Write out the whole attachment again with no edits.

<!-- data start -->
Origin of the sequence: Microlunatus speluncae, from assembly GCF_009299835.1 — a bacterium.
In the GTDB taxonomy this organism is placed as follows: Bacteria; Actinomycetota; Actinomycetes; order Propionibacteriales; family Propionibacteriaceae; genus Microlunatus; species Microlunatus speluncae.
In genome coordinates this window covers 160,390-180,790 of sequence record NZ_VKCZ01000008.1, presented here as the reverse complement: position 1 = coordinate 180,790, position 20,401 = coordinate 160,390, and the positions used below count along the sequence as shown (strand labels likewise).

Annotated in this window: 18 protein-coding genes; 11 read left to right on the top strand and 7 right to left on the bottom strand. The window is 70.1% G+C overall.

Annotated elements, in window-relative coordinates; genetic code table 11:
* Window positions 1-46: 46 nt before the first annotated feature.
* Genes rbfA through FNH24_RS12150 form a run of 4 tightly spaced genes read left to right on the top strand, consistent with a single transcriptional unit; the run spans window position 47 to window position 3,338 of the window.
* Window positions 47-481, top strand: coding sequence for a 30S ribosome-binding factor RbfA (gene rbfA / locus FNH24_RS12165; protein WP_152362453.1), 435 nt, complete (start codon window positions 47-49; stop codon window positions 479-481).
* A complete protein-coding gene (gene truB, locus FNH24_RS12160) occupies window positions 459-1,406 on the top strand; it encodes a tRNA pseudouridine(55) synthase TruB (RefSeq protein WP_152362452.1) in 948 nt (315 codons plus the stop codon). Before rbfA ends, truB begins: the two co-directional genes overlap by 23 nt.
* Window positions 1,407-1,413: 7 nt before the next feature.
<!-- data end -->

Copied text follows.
Origin of the sequence: Microlunatus speluncae, from assembly GCF_009299835.1 — a bacterium.
In the GTDB taxonomy this organism is placed as follows: Bacteria; Actinomycetota; Actinomycetes; order Propionibacteriales; family Propionibacteriaceae; genus Microlunatus; species Microlunatus speluncae.
In genome coordinates this window covers 160,390-180,790 of sequence record NZ_VKCZ01000008.1, presented here as the reverse complement: position 1 = coordinate 180,790, position 20,401 = coordinate 160,390, and the positions used below count along the sequence as shown (strand labels likewise).

Annotated in this window: 18 protein-coding genes; 11 read left to right on the top strand and 7 right to left on the bottom strand. The window is 70.1% G+C overall.

Annotated elements, in window-relative coordinates; genetic code table 11:
* Window positions 1-46: 46 nt before the first annotated feature.
* Genes rbfA through FNH24_RS12150 form a run of 4 tightly spaced genes read left to right on the top strand, consistent with a single transcriptional unit; the run spans window position 47 to window position 3,338 of the window.
* Window positions 47-481, top strand: coding sequence for a 30S ribosome-binding factor RbfA (gene rbfA / locus FNH24_RS12165; protein WP_152362453.1), 435 nt, complete (start codon window positions 47-49; stop codon window positions 479-481).
* A complete protein-coding gene (gene truB, locus FNH24_RS12160) occupies window positions 459-1,406 on the top strand; it encodes a tRNA pseudouridine(55) synthase TruB (RefSeq protein WP_152362452.1) in 948 nt (315 codons plus the stop codon). Before rbfA ends, truB begins: the two co-directional genes overlap by 23 nt.
* Window positions 1,407-1,413: 7 nt before the next feature.